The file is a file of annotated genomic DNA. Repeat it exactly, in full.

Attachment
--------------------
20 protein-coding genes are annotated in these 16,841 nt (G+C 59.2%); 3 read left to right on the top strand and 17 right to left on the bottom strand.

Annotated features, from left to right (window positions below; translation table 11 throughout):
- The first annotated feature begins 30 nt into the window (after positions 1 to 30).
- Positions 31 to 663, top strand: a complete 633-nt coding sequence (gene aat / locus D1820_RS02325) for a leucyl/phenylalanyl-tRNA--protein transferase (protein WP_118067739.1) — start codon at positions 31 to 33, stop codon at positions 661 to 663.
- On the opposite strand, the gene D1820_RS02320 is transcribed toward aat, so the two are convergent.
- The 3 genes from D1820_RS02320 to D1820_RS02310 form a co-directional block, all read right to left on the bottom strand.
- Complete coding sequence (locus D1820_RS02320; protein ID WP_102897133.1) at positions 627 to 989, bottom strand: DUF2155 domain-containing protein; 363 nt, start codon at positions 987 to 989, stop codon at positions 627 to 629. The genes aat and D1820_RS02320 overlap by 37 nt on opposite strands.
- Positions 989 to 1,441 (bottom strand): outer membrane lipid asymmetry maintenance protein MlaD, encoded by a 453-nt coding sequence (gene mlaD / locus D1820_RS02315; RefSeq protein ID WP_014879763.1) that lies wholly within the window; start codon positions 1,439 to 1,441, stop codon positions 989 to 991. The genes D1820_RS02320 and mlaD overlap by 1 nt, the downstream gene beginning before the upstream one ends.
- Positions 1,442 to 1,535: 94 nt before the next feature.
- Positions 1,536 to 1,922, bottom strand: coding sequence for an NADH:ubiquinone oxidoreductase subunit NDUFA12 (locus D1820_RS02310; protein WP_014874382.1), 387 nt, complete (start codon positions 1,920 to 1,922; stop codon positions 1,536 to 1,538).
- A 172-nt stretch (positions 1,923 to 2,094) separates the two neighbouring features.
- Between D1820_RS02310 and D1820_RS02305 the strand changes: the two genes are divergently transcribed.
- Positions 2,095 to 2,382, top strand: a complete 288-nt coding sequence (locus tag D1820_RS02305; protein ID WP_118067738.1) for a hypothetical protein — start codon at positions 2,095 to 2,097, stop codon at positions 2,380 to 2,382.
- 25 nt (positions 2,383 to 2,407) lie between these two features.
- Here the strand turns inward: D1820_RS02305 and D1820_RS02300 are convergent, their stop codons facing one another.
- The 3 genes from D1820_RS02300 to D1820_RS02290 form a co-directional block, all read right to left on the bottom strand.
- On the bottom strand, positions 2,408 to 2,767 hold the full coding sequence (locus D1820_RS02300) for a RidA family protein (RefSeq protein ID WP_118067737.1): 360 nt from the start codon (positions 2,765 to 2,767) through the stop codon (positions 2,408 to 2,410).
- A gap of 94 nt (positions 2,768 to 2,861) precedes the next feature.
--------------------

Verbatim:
20 protein-coding genes are annotated in these 16,841 nt (G+C 59.2%); 3 read left to right on the top strand and 17 right to left on the bottom strand.

Annotated features, from left to right (window positions below; translation table 11 throughout):
- The first annotated feature begins 30 nt into the window (after positions 1 to 30).
- Positions 31 to 663, top strand: a complete 633-nt coding sequence (gene aat / locus D1820_RS02325) for a leucyl/phenylalanyl-tRNA--protein transferase (protein WP_118067739.1) — start codon at positions 31 to 33, stop codon at positions 661 to 663.
- On the opposite strand, the gene D1820_RS02320 is transcribed toward aat, so the two are convergent.
- The 3 genes from D1820_RS02320 to D1820_RS02310 form a co-directional block, all read right to left on the bottom strand.
- Complete coding sequence (locus D1820_RS02320; protein ID WP_102897133.1) at positions 627 to 989, bottom strand: DUF2155 domain-containing protein; 363 nt, start codon at positions 987 to 989, stop codon at positions 627 to 629. The genes aat and D1820_RS02320 overlap by 37 nt on opposite strands.
- Positions 989 to 1,441 (bottom strand): outer membrane lipid asymmetry maintenance protein MlaD, encoded by a 453-nt coding sequence (gene mlaD / locus D1820_RS02315; RefSeq protein ID WP_014879763.1) that lies wholly within the window; start codon positions 1,439 to 1,441, stop codon positions 989 to 991. The genes D1820_RS02320 and mlaD overlap by 1 nt, the downstream gene beginning before the upstream one ends.
- Positions 1,442 to 1,535: 94 nt before the next feature.
- Positions 1,536 to 1,922, bottom strand: coding sequence for an NADH:ubiquinone oxidoreductase subunit NDUFA12 (locus D1820_RS02310; protein WP_014874382.1), 387 nt, complete (start codon positions 1,920 to 1,922; stop codon positions 1,536 to 1,538).
- A 172-nt stretch (positions 1,923 to 2,094) separates the two neighbouring features.
- Between D1820_RS02310 and D1820_RS02305 the strand changes: the two genes are divergently transcribed.
- Positions 2,095 to 2,382, top strand: a complete 288-nt coding sequence (locus tag D1820_RS02305; protein ID WP_118067738.1) for a hypothetical protein — start codon at positions 2,095 to 2,097, stop codon at positions 2,380 to 2,382.
- 25 nt (positions 2,383 to 2,407) lie between these two features.
- Here the strand turns inward: D1820_RS02305 and D1820_RS02300 are convergent, their stop codons facing one another.
- The 3 genes from D1820_RS02300 to D1820_RS02290 form a co-directional block, all read right to left on the bottom strand.
- On the bottom strand, positions 2,408 to 2,767 hold the full coding sequence (locus D1820_RS02300) for a RidA family protein (RefSeq protein ID WP_118067737.1): 360 nt from the start codon (positions 2,765 to 2,767) through the stop codon (positions 2,408 to 2,410).
- A gap of 94 nt (positions 2,768 to 2,861) precedes the next feature.